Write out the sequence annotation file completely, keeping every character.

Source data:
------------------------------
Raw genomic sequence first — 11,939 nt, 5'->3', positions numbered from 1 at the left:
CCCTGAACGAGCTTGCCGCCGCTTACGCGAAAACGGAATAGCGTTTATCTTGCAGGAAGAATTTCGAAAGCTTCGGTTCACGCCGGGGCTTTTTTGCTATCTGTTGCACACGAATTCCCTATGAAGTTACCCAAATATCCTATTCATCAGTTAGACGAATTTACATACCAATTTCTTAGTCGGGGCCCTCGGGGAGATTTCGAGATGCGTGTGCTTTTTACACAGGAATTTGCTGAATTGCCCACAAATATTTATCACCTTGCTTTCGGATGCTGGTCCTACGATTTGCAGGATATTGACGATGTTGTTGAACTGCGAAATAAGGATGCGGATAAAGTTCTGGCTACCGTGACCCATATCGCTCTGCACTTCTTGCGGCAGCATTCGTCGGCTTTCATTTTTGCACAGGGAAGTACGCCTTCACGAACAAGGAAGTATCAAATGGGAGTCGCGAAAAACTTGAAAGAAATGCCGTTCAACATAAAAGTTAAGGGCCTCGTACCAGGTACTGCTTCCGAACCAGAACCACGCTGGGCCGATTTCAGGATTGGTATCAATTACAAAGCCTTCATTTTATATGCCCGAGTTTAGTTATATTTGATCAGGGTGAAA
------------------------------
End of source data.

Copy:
Raw genomic sequence first — 11,939 nt, 5'->3', positions numbered from 1 at the left:
CCCTGAACGAGCTTGCCGCCGCTTACGCGAAAACGGAATAGCGTTTATCTTGCAGGAAGAATTTCGAAAGCTTCGGTTCACGCCGGGGCTTTTTTGCTATCTGTTGCACACGAATTCCCTATGAAGTTACCCAAATATCCTATTCATCAGTTAGACGAATTTACATACCAATTTCTTAGTCGGGGCCCTCGGGGAGATTTCGAGATGCGTGTGCTTTTTACACAGGAATTTGCTGAATTGCCCACAAATATTTATCACCTTGCTTTCGGATGCTGGTCCTACGATTTGCAGGATATTGACGATGTTGTTGAACTGCGAAATAAGGATGCGGATAAAGTTCTGGCTACCGTGACCCATATCGCTCTGCACTTCTTGCGGCAGCATTCGTCGGCTTTCATTTTTGCACAGGGAAGTACGCCTTCACGAACAAGGAAGTATCAAATGGGAGTCGCGAAAAACTTGAAAGAAATGCCGTTCAACATAAAAGTTAAGGGCCTCGTACCAGGTACTGCTTCCGAACCAGAACCACGCTGGGCCGATTTCAGGATTGGTATCAATTACAAAGCCTTCATTTTATATGCCCGAGTTTAGTTATATTTGATCAGGGTGAAA